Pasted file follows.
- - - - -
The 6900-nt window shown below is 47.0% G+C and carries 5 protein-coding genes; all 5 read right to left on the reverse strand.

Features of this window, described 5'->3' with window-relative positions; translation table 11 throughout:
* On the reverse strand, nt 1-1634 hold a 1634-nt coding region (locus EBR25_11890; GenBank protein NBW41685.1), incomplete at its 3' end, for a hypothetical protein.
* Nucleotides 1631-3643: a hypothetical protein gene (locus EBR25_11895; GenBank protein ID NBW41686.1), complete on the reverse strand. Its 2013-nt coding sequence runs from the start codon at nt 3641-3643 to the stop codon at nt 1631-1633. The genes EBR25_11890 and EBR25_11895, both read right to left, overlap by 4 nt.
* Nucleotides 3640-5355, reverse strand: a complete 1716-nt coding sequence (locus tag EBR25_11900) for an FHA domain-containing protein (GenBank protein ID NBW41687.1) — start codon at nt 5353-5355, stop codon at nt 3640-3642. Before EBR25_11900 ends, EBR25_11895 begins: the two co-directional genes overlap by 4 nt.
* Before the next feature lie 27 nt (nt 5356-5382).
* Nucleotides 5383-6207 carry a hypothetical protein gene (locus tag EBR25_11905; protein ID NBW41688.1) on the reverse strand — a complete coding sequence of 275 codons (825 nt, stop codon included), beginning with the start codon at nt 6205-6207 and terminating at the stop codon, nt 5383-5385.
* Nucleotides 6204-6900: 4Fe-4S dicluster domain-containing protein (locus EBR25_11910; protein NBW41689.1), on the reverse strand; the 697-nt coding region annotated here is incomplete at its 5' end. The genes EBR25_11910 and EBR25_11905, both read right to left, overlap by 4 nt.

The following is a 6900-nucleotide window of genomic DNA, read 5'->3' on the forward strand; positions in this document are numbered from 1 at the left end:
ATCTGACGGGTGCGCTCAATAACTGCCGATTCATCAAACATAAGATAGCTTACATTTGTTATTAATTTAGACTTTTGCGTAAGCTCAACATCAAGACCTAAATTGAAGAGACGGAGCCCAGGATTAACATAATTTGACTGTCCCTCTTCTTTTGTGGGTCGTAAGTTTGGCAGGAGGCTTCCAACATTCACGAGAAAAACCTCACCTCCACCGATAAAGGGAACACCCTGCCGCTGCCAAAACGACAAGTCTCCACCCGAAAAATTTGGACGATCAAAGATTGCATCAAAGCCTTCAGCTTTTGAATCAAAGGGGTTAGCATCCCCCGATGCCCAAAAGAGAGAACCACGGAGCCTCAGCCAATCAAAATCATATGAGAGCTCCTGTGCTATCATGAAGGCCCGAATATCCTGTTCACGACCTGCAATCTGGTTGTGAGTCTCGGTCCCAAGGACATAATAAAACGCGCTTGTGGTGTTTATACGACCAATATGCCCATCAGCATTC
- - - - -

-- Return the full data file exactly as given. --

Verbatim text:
The 6900-nt window shown below is 47.0% G+C and carries 5 protein-coding genes; all 5 read right to left on the reverse strand.

Features of this window, described 5'->3' with window-relative positions; translation table 11 throughout:
* On the reverse strand, nt 1-1634 hold a 1634-nt coding region (locus EBR25_11890; GenBank protein NBW41685.1), incomplete at its 3' end, for a hypothetical protein.
* Nucleotides 1631-3643: a hypothetical protein gene (locus EBR25_11895; GenBank protein ID NBW41686.1), complete on the reverse strand. Its 2013-nt coding sequence runs from the start codon at nt 3641-3643 to the stop codon at nt 1631-1633. The genes EBR25_11890 and EBR25_11895, both read right to left, overlap by 4 nt.
* Nucleotides 3640-5355, reverse strand: a complete 1716-nt coding sequence (locus tag EBR25_11900) for an FHA domain-containing protein (GenBank protein ID NBW41687.1) — start codon at nt 5353-5355, stop codon at nt 3640-3642. Before EBR25_11900 ends, EBR25_11895 begins: the two co-directional genes overlap by 4 nt.
* Before the next feature lie 27 nt (nt 5356-5382).
* Nucleotides 5383-6207 carry a hypothetical protein gene (locus tag EBR25_11905; protein ID NBW41688.1) on the reverse strand — a complete coding sequence of 275 codons (825 nt, stop codon included), beginning with the start codon at nt 6205-6207 and terminating at the stop codon, nt 5383-5385.
* Nucleotides 6204-6900: 4Fe-4S dicluster domain-containing protein (locus EBR25_11910; protein NBW41689.1), on the reverse strand; the 697-nt coding region annotated here is incomplete at its 5' end. The genes EBR25_11910 and EBR25_11905, both read right to left, overlap by 4 nt.

The following is a 6900-nucleotide window of genomic DNA, read 5'->3' on the forward strand; positions in this document are numbered from 1 at the left end:
ATCTGACGGGTGCGCTCAATAACTGCCGATTCATCAAACATAAGATAGCTTACATTTGTTATTAATTTAGACTTTTGCGTAAGCTCAACATCAAGACCTAAATTGAAGAGACGGAGCCCAGGATTAACATAATTTGACTGTCCCTCTTCTTTTGTGGGTCGTAAGTTTGGCAGGAGGCTTCCAACATTCACGAGAAAAACCTCACCTCCACCGATAAAGGGAACACCCTGCCGCTGCCAAAACGACAAGTCTCCACCCGAAAAATTTGGACGATCAAAGATTGCATCAAAGCCTTCAGCTTTTGAATCAAAGGGGTTAGCATCCCCCGATGCCCAAAAGAGAGAACCACGGAGCCTCAGCCAATCAAAATCATATGAGAGCTCCTGTGCTATCATGAAGGCCCGAATATCCTGTTCACGACCTGCAATCTGGTTGTGAGTCTCGGTCCCAAGGACATAATAAAACGCGCTTGTGGTGTTTATACGACCAATATGCCCATCAGCATTC